Planting bee-friendly “pollinator” gardens is one important, low-fuss thing folks can do to help the worrisome plight of our best bees. (First identified in 2006, “Colony Collapse Disorder” — i.e., the alarming and largely unexplained disappearance of the western honeybee — remains a major concern for apiculturists and environmentalists.)
But it’s not sowing season, it’s January. And that means it’s time for more serious bee buffs to start learning how to actually start and maintain hives. This week, the Henderson County Beekeepers Association launches the 2017 Winter Bee School. Students will learn about equipment and terminology, acquiring bees, beekeeping responsibilities, and how to maintain a hive — not to mention the eventual payoff of a personal honey stash.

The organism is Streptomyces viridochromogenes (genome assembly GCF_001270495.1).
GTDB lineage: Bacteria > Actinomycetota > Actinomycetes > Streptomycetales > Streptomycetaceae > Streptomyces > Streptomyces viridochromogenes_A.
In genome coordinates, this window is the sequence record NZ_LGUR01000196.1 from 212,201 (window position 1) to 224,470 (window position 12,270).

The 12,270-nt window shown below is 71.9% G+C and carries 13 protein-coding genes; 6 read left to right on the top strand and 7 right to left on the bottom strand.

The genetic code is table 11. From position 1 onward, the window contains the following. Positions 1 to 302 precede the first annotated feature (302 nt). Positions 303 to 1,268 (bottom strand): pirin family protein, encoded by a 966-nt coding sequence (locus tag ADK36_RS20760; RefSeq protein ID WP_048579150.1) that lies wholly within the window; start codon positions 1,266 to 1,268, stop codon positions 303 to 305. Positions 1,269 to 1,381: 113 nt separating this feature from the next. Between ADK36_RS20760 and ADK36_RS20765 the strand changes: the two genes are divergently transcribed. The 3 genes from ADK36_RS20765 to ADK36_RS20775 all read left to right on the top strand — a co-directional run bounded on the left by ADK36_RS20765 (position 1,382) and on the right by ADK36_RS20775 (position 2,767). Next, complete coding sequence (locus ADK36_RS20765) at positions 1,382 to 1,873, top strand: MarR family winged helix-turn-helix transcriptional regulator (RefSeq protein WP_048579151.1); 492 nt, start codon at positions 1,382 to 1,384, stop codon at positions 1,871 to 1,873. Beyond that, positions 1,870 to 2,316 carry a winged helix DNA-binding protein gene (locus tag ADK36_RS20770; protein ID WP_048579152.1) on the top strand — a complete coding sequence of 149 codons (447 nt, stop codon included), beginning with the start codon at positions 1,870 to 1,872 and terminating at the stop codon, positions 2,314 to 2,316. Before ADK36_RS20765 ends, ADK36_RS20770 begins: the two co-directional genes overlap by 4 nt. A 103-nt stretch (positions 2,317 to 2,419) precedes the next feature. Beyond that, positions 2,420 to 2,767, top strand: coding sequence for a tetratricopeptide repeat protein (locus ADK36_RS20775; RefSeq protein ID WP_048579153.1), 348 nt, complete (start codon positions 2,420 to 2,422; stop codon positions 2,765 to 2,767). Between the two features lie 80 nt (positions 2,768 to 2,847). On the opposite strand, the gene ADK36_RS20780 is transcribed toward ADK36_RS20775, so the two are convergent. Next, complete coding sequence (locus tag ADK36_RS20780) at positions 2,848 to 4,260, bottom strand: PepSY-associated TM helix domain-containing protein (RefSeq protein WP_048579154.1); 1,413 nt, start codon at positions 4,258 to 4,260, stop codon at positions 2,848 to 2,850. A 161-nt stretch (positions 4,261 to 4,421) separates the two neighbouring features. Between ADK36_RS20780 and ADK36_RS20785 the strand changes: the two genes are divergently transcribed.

The course is steered by David Foti, vice president of HCBA, in a series of seven lectures scheduled Mondays, January 16 through February 27, at the Mountain Horticultural Center (455 Research Drive, Mills River). The series is followed by hands-on apiary sessions at Historic Johnson Farm (3346 Haywood Road, Hendersonville) held March 4, 11, 18, and 25, and April 8 and 22.
Foti is proud of the wide span of students the course typically draws — from farmers to doctors; from high-school students to retirees in their eighth decade. “Beekeeping knows no bounds,” he says. “I make the analogy to owning a cat or dog. It’s not for everyone, but a lot of us just need it in our lives.”
He emphasizes that the winter beekeeping school is a beginner course. Completing the whole series, though, gives students enough knowledge to start a beekeeping career and join Henderson County Beekeepers.
“It’s a journey,” muses Foti. “It requires a certain commitment of time. I don’t think anyone knows it all. However, by sharing our knowledge and supporting each other, we, as a community, tend to get good results.”